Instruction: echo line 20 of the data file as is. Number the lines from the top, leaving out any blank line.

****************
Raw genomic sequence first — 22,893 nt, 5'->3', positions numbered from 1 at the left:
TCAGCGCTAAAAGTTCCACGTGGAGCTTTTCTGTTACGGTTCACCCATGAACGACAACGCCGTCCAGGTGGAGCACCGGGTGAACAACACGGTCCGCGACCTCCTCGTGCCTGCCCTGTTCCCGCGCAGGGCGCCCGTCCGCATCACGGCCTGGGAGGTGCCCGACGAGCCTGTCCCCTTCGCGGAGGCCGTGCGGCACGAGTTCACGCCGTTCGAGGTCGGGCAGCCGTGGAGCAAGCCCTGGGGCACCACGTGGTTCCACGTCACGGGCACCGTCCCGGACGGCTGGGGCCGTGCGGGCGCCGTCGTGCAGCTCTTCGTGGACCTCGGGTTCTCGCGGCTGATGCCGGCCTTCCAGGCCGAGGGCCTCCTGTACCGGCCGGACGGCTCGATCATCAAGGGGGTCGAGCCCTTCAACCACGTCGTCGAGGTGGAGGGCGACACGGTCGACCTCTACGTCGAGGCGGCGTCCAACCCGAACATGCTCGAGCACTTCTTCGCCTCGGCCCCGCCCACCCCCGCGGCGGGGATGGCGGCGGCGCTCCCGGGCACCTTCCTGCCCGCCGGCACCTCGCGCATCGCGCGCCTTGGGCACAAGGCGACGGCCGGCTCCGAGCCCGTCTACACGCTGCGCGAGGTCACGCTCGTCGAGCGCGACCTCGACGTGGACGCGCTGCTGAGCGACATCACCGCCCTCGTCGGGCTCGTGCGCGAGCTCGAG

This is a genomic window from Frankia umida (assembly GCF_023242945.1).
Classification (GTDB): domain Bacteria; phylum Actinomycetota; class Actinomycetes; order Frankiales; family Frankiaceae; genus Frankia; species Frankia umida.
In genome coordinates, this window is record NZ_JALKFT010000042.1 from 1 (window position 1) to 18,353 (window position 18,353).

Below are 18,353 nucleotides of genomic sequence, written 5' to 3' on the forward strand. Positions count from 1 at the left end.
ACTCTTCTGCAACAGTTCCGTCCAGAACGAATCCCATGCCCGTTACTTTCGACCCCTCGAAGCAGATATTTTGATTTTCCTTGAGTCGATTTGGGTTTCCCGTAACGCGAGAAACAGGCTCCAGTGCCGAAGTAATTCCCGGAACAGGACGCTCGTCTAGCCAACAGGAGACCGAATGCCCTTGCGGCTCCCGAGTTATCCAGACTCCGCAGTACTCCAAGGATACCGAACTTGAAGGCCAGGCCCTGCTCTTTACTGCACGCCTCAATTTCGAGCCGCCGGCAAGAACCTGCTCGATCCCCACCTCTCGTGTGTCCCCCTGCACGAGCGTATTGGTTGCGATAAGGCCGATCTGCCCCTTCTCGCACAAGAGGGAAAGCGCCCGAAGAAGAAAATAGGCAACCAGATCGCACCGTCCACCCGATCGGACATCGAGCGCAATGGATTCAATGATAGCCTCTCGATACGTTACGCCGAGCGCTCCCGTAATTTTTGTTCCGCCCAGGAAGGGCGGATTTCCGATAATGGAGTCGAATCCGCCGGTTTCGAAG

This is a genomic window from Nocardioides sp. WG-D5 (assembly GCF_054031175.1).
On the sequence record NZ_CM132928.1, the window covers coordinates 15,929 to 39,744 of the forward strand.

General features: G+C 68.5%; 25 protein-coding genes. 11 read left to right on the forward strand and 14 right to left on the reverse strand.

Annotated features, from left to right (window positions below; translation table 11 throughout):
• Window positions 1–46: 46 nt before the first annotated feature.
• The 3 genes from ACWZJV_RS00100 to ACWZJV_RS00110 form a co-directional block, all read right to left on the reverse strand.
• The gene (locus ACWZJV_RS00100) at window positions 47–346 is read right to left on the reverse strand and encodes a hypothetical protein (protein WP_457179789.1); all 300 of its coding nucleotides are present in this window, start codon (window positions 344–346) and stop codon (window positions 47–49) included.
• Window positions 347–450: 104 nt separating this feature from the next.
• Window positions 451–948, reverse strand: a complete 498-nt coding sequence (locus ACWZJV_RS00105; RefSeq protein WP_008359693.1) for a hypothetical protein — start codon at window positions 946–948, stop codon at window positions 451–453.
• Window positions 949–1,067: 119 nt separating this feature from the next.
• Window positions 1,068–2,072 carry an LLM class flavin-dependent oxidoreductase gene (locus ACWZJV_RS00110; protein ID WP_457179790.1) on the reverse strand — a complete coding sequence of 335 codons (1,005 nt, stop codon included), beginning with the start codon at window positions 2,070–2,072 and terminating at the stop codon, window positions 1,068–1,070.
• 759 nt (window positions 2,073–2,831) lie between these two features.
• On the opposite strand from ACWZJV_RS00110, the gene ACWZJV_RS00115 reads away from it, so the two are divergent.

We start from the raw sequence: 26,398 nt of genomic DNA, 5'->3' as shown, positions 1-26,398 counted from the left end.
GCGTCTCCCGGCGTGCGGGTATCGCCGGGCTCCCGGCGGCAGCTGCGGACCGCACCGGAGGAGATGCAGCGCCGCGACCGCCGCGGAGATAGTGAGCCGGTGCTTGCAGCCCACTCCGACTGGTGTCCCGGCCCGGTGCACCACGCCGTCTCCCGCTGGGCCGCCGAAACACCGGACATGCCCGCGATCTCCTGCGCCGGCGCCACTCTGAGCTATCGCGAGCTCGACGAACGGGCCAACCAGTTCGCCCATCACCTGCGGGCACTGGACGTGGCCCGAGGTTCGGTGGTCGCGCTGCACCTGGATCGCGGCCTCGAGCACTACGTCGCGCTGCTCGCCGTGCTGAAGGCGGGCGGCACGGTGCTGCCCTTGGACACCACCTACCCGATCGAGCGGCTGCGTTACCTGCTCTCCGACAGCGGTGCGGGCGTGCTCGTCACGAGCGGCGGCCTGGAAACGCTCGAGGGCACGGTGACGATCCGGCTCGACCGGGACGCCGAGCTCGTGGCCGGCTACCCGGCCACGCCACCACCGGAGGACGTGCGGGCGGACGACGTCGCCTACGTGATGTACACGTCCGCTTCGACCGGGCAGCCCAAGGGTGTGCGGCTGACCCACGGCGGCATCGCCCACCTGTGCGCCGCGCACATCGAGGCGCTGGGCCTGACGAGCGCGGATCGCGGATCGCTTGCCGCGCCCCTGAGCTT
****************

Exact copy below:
• On the opposite strand from ACWZJV_RS00110, the gene ACWZJV_RS00115 reads away from it, so the two are divergent.